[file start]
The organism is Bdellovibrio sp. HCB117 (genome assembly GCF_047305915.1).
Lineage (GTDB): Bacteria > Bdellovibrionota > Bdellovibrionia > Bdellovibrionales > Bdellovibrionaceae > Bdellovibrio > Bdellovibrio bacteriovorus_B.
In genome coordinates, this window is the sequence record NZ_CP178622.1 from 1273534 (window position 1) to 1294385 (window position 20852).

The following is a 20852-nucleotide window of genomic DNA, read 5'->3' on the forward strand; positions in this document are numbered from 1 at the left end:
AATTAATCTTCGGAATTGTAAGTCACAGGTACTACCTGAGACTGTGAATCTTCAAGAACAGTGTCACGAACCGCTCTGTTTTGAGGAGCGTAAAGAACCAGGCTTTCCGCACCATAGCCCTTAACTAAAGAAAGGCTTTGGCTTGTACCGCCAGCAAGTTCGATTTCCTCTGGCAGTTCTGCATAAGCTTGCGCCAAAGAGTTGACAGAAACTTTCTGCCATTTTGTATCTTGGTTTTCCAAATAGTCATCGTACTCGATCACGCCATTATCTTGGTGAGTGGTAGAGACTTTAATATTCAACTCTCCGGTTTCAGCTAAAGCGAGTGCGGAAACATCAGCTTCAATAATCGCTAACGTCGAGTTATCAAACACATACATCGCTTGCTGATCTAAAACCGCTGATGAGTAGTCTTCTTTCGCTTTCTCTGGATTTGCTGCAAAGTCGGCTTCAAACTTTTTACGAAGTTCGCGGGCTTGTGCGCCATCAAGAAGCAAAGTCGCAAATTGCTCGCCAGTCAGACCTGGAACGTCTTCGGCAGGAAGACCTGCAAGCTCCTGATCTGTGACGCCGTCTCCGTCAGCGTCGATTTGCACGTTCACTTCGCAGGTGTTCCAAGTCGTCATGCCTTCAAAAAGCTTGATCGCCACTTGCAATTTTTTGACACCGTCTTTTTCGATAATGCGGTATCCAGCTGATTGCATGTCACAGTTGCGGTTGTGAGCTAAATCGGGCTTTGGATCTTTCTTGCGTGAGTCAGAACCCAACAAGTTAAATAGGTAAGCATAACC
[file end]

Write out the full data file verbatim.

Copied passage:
The organism is Bdellovibrio sp. HCB117 (genome assembly GCF_047305915.1).
Lineage (GTDB): Bacteria > Bdellovibrionota > Bdellovibrionia > Bdellovibrionales > Bdellovibrionaceae > Bdellovibrio > Bdellovibrio bacteriovorus_B.
In genome coordinates, this window is the sequence record NZ_CP178622.1 from 1273534 (window position 1) to 1294385 (window position 20852).

The following is a 20852-nucleotide window of genomic DNA, read 5'->3' on the forward strand; positions in this document are numbered from 1 at the left end:
AATTAATCTTCGGAATTGTAAGTCACAGGTACTACCTGAGACTGTGAATCTTCAAGAACAGTGTCACGAACCGCTCTGTTTTGAGGAGCGTAAAGAACCAGGCTTTCCGCACCATAGCCCTTAACTAAAGAAAGGCTTTGGCTTGTACCGCCAGCAAGTTCGATTTCCTCTGGCAGTTCTGCATAAGCTTGCGCCAAAGAGTTGACAGAAACTTTCTGCCATTTTGTATCTTGGTTTTCCAAATAGTCATCGTACTCGATCACGCCATTATCTTGGTGAGTGGTAGAGACTTTAATATTCAACTCTCCGGTTTCAGCTAAAGCGAGTGCGGAAACATCAGCTTCAATAATCGCTAACGTCGAGTTATCAAACACATACATCGCTTGCTGATCTAAAACCGCTGATGAGTAGTCTTCTTTCGCTTTCTCTGGATTTGCTGCAAAGTCGGCTTCAAACTTTTTACGAAGTTCGCGGGCTTGTGCGCCATCAAGAAGCAAAGTCGCAAATTGCTCGCCAGTCAGACCTGGAACGTCTTCGGCAGGAAGACCTGCAAGCTCCTGATCTGTGACGCCGTCTCCGTCAGCGTCGATTTGCACGTTCACTTCGCAGGTGTTCCAAGTCGTCATGCCTTCAAAAAGCTTGATCGCCACTTGCAATTTTTTGACACCGTCTTTTTCGATAATGCGGTATCCAGCTGATTGCATGTCACAGTTGCGGTTGTGAGCTAAATCGGGCTTTGGATCTTTCTTGCGTGAGTCAGAACCCAACAAGTTAAATAGGTAAGCATAACC